Louisiana Looking at Marijuana Reform

In 1991, Louisiana somewhat legalized medical marijuana for patients suffering from glaucoma or spastic quadriplegia, as well as symptoms related to chemotherapy. However, the law was vague and lists no protections for patients or physicians or mechanisms for legal acquisition.

To help his state reform its marijuana laws, Democratic state Rep. Dalton Honoré has introduced two bills to the state legislature. House Bill 6 would set up protections and regulations for the cultivation, distribution and consumption of medical marijuana.

“It’s the law already in the state of Louisiana,” Honoré told The Town Talk. “Medical marijuana was passed in 1991. But they never figured out a mechanism to get it to the people. There’s no way to secure it. That’s been a problem for 24 years.”

Indeed, it is a little strange to have such a law on the books and do nothing about it. One would think that the legislature would have a vested interest in at least providing a strict framework, if only to keep that law from being abused.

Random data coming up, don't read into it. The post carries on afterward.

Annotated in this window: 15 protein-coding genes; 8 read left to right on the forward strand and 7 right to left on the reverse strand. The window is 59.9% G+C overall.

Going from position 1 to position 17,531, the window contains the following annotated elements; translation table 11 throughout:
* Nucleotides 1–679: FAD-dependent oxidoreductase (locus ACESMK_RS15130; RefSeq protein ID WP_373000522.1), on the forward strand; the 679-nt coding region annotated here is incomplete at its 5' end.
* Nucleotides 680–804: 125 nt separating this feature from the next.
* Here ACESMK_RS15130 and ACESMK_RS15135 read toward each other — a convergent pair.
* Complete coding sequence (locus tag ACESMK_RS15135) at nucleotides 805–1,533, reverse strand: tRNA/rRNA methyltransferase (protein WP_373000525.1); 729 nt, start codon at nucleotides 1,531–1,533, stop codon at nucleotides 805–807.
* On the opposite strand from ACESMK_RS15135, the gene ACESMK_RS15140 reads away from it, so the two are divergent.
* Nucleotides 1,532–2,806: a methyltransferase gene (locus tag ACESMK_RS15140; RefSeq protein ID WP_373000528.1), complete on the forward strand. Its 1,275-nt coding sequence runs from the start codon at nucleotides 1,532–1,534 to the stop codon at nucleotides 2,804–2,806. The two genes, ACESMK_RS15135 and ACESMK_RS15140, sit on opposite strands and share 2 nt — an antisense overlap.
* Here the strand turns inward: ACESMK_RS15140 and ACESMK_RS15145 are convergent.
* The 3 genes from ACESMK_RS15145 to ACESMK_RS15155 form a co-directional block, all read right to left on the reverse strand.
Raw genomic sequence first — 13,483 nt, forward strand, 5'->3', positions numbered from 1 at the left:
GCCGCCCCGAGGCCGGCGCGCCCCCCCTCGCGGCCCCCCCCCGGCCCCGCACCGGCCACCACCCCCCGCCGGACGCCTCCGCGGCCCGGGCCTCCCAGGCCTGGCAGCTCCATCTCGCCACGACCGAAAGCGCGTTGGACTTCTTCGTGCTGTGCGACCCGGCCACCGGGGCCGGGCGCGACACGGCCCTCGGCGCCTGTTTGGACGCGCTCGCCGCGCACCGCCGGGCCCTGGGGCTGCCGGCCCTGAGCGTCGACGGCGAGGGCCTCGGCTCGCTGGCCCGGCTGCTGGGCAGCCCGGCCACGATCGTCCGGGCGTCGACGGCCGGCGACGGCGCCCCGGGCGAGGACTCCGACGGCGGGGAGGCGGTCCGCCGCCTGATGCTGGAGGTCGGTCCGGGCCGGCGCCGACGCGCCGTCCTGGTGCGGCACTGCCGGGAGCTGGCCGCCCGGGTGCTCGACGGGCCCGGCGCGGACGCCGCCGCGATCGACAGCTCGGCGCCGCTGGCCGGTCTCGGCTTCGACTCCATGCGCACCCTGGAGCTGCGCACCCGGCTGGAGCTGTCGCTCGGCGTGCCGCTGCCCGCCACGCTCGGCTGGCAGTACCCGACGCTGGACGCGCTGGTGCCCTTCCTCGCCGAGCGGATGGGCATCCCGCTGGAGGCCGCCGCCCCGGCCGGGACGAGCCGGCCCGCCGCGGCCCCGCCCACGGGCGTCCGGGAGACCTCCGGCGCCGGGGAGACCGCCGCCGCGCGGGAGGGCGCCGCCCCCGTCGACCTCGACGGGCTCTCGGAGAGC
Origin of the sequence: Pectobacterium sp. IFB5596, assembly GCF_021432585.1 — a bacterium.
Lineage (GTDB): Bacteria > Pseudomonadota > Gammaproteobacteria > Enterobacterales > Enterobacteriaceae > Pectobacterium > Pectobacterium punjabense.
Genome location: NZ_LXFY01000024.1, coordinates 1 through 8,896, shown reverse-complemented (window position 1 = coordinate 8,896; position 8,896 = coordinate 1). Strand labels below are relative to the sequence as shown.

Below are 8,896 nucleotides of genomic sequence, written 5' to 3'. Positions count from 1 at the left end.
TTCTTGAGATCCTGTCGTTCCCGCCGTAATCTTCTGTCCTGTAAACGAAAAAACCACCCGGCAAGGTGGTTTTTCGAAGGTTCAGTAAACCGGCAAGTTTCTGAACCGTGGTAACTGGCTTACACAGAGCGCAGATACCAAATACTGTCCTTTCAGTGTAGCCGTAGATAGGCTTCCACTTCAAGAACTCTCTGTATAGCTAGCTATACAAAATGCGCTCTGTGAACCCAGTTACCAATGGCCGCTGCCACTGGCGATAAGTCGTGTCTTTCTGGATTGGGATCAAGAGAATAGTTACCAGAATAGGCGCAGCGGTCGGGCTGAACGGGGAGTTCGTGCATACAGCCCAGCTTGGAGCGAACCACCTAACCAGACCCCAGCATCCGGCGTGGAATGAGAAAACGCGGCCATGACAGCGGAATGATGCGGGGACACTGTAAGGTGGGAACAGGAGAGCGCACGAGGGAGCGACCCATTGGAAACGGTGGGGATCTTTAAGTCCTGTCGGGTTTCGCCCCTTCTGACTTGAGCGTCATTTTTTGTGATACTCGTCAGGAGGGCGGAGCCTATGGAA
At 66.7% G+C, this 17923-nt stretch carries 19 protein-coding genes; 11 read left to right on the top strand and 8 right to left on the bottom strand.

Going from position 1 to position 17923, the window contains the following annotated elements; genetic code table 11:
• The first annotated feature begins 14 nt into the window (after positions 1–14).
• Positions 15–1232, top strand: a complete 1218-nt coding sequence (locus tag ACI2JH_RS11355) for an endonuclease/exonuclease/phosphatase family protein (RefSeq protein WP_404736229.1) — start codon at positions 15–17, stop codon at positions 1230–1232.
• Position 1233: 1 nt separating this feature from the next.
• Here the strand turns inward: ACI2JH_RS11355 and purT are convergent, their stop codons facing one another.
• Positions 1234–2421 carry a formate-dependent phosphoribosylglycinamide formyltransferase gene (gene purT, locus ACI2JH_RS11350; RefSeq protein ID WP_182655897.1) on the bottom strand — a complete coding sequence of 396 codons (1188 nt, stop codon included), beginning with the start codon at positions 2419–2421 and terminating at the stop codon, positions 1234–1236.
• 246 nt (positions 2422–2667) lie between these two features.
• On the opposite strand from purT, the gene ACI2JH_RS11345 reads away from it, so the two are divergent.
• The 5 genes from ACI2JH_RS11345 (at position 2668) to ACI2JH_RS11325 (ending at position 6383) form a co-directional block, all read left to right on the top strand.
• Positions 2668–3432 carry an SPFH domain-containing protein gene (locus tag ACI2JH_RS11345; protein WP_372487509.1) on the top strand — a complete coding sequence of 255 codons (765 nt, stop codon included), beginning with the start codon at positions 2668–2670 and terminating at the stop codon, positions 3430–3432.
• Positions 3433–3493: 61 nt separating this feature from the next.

HB 117, Honoré’s other bill, would put a referendum to legalize recreational marijuana on Louisiana’s 2016 ballot. “We either vote for it, to give the people option to vote for it or against it. Up or down … . This is not a vote for marijuana; it’s the option to let the people vote for it,” Honoré told The Daily Chronic.

Unfortunately for Honoré, letting the people decide is the last thing his prohibitionist colleagues want. Although a recent poll by LSU found that 53 percent of Louisiana residents support full legalization, there is still fierce opposition in the legislature.

“I’m against [legalization] wholeheartedly,” Sen. Bob Kostelka told the Daily World. “It’s a gateway drug … . It’s been proven that people who use marijuana cannot do without it. Look even at Colorado. They’ve had an increase in DUIs and more accidents,” Kostelka added.

In truth, Kostelka is mistaken. Although, like everything, it is possible to become addicted, marijuana is not physically addictive like cocaine, tobacco, or even caffeine. Furthermore, Colorado has actually seen a decline in fatal traffic collisions since it legalized marijuana. Sadly, facts and statistics have no place in the mind a politician with an agenda.

It is always difficult to anticipate what the legislature will or will not do; sometimes a bill that looks like a slam dunk still fails. However, it would come as no surprise if the Louisiana legislature lets both bills die without ever coming to a vote.

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